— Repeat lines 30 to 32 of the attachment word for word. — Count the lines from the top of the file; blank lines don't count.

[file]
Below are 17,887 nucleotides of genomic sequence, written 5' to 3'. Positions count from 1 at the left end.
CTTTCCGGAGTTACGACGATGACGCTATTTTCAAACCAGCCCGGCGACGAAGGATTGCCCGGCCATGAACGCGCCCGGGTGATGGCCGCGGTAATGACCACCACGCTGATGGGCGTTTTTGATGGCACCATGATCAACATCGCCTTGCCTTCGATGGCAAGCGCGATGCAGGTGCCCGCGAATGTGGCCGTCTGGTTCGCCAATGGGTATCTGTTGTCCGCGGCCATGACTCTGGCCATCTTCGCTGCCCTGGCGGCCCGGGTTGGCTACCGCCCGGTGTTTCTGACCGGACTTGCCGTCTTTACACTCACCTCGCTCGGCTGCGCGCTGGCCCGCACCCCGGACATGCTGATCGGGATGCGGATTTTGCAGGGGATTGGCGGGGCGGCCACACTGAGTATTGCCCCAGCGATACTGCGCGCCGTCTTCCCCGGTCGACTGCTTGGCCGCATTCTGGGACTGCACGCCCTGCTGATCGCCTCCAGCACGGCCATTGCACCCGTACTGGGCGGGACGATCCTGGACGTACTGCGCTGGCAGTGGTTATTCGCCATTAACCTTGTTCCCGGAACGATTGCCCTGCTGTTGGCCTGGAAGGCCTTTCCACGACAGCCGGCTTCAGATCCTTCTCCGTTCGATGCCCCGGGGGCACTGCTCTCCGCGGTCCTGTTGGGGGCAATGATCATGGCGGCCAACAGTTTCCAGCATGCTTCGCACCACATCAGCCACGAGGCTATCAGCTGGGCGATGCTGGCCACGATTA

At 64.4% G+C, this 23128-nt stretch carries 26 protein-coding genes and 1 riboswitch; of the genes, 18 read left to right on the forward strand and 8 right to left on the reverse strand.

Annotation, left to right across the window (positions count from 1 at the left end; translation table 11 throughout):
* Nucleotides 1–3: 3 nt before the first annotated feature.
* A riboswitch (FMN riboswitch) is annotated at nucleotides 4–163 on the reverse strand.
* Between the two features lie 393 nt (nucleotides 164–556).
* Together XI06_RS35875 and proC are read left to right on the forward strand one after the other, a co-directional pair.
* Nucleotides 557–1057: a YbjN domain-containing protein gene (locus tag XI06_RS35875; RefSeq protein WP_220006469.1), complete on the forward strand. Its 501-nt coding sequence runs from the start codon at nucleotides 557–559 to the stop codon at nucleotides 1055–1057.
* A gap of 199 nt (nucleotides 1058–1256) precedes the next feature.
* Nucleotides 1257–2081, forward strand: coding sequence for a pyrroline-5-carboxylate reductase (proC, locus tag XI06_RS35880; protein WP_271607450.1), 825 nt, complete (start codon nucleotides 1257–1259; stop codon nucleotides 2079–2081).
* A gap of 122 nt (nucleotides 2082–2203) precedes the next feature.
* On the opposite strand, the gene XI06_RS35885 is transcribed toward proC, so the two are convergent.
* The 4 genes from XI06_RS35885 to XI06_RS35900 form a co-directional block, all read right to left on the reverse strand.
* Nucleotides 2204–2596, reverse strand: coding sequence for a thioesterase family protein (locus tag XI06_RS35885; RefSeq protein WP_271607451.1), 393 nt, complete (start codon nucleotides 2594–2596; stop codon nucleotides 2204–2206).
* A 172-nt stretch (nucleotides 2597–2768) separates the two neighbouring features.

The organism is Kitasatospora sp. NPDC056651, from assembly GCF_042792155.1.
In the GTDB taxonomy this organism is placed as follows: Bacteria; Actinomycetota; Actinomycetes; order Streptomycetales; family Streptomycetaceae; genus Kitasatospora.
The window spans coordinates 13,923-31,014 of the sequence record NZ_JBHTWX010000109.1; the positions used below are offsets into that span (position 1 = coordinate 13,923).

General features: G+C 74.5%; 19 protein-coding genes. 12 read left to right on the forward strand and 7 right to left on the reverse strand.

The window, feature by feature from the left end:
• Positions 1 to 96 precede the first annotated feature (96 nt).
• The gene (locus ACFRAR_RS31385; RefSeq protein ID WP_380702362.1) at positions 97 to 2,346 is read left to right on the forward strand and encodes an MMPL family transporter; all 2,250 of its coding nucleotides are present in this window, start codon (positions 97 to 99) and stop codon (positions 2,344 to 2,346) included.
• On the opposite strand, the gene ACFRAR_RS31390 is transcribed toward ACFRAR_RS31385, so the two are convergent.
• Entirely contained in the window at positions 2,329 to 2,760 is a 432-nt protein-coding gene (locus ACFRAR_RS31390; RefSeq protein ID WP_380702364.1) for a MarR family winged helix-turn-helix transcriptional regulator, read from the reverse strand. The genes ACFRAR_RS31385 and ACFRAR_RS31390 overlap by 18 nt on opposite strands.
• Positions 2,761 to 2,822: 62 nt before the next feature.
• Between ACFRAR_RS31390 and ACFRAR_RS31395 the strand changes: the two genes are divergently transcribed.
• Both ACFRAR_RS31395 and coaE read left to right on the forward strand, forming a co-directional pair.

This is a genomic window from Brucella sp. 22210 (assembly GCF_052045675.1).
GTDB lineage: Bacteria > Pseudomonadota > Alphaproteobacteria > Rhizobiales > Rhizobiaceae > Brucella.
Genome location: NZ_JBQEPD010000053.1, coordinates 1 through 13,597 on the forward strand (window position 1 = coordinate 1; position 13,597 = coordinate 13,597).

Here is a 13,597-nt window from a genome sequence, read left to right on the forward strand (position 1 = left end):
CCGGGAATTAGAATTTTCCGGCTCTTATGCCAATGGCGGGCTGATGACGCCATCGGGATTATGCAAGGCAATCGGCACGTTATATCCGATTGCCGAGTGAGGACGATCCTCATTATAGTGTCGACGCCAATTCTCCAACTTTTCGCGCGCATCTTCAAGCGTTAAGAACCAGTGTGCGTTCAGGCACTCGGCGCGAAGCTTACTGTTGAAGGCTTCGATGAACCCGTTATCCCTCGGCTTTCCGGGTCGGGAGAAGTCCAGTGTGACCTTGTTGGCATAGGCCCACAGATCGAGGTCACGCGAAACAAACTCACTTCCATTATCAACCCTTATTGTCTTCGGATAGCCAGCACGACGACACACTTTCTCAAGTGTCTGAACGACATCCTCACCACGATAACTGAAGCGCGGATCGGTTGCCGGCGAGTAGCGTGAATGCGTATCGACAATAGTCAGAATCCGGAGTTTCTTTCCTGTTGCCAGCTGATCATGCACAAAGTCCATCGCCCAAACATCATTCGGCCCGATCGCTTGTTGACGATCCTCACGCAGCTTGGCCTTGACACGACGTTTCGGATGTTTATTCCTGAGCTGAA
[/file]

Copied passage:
GTDB lineage: Bacteria > Pseudomonadota > Alphaproteobacteria > Rhizobiales > Rhizobiaceae > Brucella.
Genome location: NZ_JBQEPD010000053.1, coordinates 1 through 13,597 on the forward strand (window position 1 = coordinate 1; position 13,597 = coordinate 13,597).

Here is a 13,597-nt window from a genome sequence, read left to right on the forward strand (position 1 = left end):